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Karissa Barbarevech, Arielle D'Elia, and Bryan Kwok Win the 2024 BIOMED Student Best Paper Award

March 22, 2024

Karissa Barbarevech, Arielle D'Elia, and Bryan Kwok, all PhD candidates in the School of Biomedical Engineering, Science and Health Systems (Advisors: P. Lewin, C. Rodell, and L. Han, respectively), won the 2024 BIOMED Student Best Paper Award for their outstanding work and publication as first authors of their respective papers.

Karissa BarbarevechKarissa's paper, titled "Design of Point-of-Care Ultrasound Device to be Used in at-Home Setting – A Holistic Approach" (Co-Authors: K. Barbarevech, M.E. Schafer, R.A. DiMaria-Ghalili, J. Hyatt, and P.A. Lewin) was published in the December 2023 Issue of IEEE Transactions on Ultrasonics, Ferroelectrics, and Frequency Control. The publication details a novel, fully wearable device design that is optimized for treatment of chronic wounds for patients themselves to administer safely and comfortably. Current standards of care for chronic wounds are inefficacious and put a significant financial and time burden on the healthcare system. Karissa and her team addressed the resulting need for alternate treatment options and developed a patient safe, fully wearable, low weight, battery powered device for the treatment of chronic wounds in the home setting. The team previously reported treatment with low frequency (20-100 kHz) low-intensity (50-100 mW/cm2) ultrasound applicator that significantly reduced venous and diabetic ulcer size in comparison to sham treated patients. This paper details how the second-generation device not only opens the door to future studies, but it also ultimately improves the quality of life of the patients. Although the holistic approach presented has been applied to the design of an applicator for chronic wounds, the design considerations and execution provide a road map that is applicable to any device targeted for home use.

Arielle D'EliaArielle’s paper, titled “Injectable Granular Hydrogels Enable Avidity-Controlled Biotherapeutic Delivery” (Co-authors: A. D'Elia, O.L. Jones, G. Canziani, B. Sarkar, I. Chaiken, and C.B. Rodell), was published in the February 2024 edition of the journal ACS Biomaterials Science & Engineering. Arielle and her team developed an approach to control the release of multiple biomolecules via engineered protein avidity for an injectable hydrogel carrier. The delivery system leverages guest-host complexation between β-cyclodextrin (a molecular host, modified to form an injectable granular hydrogel) and adamantane (a guest, covalently conjugated to proteins of interest) to enable sustained biomolecule presentation. Their work showed that the number of guest groups attached to the proteins enabled control over protein release kinetics, and that the modification did not alter protein function including for immunomodulatory cytokines. This injectable material platform is able to control the release of multiple included proteins at different rates, and is applicable to a range of biotherapeutics (e.g., chemokines, cytokines, and antibodies) that may benefit from sustained local delivery, including for tissue repair.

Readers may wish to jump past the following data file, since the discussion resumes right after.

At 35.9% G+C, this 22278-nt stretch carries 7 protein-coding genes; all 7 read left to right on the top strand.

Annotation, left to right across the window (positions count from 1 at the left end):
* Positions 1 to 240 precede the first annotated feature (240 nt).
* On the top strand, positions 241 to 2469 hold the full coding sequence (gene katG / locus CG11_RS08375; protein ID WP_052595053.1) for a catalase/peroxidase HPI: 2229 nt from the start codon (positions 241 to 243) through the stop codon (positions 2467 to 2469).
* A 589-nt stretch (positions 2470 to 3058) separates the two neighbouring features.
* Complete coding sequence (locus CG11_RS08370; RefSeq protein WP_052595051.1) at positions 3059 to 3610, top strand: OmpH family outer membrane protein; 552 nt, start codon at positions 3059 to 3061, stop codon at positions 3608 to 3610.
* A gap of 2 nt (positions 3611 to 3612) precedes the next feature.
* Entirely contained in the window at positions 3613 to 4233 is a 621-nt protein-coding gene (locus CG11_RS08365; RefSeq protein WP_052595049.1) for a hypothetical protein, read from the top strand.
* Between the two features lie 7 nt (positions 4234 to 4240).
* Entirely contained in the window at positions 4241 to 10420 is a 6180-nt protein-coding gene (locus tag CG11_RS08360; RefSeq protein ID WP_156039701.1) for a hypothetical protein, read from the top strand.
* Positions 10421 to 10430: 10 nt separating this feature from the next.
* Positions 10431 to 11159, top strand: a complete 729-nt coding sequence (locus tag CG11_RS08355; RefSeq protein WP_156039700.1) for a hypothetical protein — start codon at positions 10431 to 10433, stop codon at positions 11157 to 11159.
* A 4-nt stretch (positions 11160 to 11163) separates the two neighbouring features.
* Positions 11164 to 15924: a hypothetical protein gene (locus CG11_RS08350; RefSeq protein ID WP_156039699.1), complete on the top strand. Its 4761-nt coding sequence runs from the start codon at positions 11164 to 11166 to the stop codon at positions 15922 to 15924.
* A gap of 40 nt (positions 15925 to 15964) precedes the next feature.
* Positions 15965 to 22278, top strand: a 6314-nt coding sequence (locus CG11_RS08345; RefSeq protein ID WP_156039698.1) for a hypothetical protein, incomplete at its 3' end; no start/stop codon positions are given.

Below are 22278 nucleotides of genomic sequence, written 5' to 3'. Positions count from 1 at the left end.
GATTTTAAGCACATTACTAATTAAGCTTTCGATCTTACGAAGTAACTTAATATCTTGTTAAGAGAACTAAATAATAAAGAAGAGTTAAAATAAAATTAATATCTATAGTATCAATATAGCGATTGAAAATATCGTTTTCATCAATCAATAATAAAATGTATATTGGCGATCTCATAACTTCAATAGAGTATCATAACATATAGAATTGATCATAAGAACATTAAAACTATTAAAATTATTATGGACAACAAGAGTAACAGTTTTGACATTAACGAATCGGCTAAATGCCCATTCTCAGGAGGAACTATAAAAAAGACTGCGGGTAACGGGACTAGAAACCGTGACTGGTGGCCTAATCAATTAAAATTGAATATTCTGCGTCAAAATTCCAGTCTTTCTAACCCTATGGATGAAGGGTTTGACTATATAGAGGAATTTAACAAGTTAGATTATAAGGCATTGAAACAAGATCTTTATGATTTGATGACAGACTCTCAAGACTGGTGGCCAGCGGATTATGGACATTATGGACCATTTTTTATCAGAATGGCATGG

Bryan KwokBryan's paper, titled "Rapid Specialization and Stiffening of the Primitive Matrix in Developing Articular Cartilage and Meniscus" (Co-authors: B. Kwok, P. Chandrasekaran, C. Wang, L. He, R.L. Mauck, N.A. Dyment, E. Koyama, and L. Han) was published in the September 2023 edition of the journal Acta Biomaterialia. This study is the first to elucidate the distinctive traits of the initial, developing extracellular matrices (ECMs) of articular cartilage and meniscus by studying these two tissues in mice from mid-gestation to neo-natal stages. Results showed that knee articular cartilage initiates with the formation of a pericellular matrix (PCM)-like primitive matrix, followed by the separation into distinct PCM and territorial/interterritorial (T/IT)-ECM domains. In this process, the primitive matrix undergoes a rapid, exponential stiffening, with a daily modulus increase of ~ 36%. In comparison, the knee meniscus undergoes delayed separation of PCM and (T/IT)-ECM with a daily modulus increase of ~ 20%. These results together highlighted the rapid and distinct development traits of the primitive matrices for these two tissues, providing new benchmarks for developing novel tissue engineering strategies to recapitulate the native matrix development process for osteoarthritis intervention.